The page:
NPS Will Raise Most National Park Entrance Fees by $5 Starting June 1

Instead of a drastic increase at 17 parks, it'll be a modest increase at 117 parks.

A week after reports were made that the National Park Service (NPS) was rethinking their plan for imposing peak season entrance fees on popular national parks, the NPS has announced today that more modest park entrance fee increases will be going into effect on June 1.

NPS will institute a $5 increase on seven-day single vehicle entrance fees for most (117) national parks. While that is much more palatable than their October 2017 proposal for 17 popular national parks increasing from $30 to $70, it is still an increase nonetheless. NPS does cite the more than 100,000 public comments in opposition to the peak season fee proposal as the reason for these lesser increases.

Looking back at the Roosevelt Arch entrance at Yellowstone National Park. Photo: Courtesy of NPS

“I want to thank the American people who made their voices heard through the public comment process on the original fee proposal,” Secretary of the Interior Ryan Zinke said in the release. “Your input has helped us develop a balanced plan that focuses on modest increases at the 117 fee-charging parks as opposed to larger increases proposed for 17 highly-visited national parks.”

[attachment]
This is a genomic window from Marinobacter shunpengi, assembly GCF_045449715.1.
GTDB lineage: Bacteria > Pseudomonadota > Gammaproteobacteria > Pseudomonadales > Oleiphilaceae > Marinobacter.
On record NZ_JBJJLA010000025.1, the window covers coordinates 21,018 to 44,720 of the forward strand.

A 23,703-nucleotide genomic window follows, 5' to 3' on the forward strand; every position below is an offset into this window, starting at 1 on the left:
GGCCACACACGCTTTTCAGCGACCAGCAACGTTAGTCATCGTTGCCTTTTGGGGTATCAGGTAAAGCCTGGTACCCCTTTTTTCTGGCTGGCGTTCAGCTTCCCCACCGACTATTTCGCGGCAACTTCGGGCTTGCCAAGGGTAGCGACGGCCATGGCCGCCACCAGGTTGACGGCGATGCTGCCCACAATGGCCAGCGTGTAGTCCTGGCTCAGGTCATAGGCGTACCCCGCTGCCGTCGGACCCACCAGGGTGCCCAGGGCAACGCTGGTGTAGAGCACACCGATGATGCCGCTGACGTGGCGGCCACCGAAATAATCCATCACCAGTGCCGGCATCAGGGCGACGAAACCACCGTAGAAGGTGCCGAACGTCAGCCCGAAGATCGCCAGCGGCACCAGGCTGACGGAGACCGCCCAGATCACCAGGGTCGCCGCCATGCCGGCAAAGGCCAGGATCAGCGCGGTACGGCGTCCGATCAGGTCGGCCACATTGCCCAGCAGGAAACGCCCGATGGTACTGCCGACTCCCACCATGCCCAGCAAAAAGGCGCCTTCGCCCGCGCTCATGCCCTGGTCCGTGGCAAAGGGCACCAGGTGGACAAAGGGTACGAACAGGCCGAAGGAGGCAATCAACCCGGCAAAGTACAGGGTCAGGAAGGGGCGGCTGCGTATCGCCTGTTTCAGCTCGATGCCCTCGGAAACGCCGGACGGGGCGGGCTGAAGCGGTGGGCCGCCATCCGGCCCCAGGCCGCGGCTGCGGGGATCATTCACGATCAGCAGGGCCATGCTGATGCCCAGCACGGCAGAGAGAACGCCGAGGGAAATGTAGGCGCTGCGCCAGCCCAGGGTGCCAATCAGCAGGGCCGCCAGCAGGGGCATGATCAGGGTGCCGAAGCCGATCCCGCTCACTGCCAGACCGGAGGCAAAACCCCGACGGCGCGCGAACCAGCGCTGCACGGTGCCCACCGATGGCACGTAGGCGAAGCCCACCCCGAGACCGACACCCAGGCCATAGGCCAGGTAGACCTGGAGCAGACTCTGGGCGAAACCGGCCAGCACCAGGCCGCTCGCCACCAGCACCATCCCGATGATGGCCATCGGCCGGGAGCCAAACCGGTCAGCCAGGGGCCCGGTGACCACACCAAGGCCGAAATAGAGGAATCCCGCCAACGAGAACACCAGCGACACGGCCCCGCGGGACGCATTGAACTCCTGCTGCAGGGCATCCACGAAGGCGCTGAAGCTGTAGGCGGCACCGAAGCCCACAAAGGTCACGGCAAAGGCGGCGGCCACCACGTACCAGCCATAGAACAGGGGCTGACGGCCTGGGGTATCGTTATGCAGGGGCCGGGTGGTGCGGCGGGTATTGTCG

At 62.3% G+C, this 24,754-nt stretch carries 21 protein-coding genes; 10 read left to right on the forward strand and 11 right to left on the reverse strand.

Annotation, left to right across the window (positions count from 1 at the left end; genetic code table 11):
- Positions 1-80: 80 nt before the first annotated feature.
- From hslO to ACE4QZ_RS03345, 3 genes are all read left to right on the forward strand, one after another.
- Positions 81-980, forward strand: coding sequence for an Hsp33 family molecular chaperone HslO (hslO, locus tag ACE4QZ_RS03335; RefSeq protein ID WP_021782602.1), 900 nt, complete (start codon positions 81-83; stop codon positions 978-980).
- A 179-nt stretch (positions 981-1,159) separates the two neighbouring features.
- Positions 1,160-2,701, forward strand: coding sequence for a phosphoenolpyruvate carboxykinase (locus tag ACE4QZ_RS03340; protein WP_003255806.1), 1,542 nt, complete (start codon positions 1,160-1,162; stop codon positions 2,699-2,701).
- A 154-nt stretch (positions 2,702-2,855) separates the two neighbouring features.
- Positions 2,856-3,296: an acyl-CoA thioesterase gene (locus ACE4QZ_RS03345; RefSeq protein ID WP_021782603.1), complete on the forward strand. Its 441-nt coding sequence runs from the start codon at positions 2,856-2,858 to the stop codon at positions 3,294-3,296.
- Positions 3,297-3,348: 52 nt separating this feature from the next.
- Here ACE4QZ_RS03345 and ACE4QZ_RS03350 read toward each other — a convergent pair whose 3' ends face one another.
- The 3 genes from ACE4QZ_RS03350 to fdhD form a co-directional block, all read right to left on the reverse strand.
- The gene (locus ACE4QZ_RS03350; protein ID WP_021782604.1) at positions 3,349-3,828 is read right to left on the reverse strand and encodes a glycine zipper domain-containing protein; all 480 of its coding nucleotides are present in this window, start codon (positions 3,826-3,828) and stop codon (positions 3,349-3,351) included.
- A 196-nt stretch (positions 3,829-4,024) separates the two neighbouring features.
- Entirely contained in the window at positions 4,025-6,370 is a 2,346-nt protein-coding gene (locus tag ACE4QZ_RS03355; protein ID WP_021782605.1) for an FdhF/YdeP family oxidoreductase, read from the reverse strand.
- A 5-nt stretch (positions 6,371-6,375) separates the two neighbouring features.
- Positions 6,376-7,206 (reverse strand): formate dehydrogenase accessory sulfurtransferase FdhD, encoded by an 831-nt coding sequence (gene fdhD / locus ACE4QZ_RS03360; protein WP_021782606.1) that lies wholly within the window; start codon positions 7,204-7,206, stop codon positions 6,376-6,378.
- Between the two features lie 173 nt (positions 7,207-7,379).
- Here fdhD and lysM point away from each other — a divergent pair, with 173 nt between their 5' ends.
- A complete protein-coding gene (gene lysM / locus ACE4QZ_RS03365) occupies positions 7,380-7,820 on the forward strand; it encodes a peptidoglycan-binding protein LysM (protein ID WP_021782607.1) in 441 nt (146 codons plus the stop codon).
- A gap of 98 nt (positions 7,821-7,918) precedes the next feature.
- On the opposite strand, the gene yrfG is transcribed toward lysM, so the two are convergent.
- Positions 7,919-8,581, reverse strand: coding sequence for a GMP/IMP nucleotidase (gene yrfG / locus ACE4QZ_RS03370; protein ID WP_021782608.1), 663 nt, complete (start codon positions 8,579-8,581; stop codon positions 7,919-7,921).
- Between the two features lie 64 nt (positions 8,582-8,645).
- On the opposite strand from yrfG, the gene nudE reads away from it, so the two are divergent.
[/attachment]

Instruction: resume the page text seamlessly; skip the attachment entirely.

NPS will also be keeping 80 percent of the revenue from the fee increases within each national park that collects it. This is a much welcomed decision, as it means visitors’ money will be going directly to the upkeep of the parks they visit.

In 2016, entrance fees collected by NPS totaled $199 million. They estimate that once fully implemented, the new fee structure will grow annual entrance fee revenue by about $60 million. Which should certainly help, but obviously not solve, their $11.6 billion maintenance backlog.

National park entrance fees are broken up into four groups based on park size and type. The current entrance fee structure and forthcoming one look like this:

The national park entrance fee structure. Photo: Courtesy of NPS

“The funds will be used for projects and activities to improve the experience for visitors who continue to visit parks at unprecedented levels,” the NPS press release states. “Increased attendance at parks, 1.5 billion visits in the last five years, means aging park facilities incurring further wear and tear.”

Check out the full list of NPS entrance fees.

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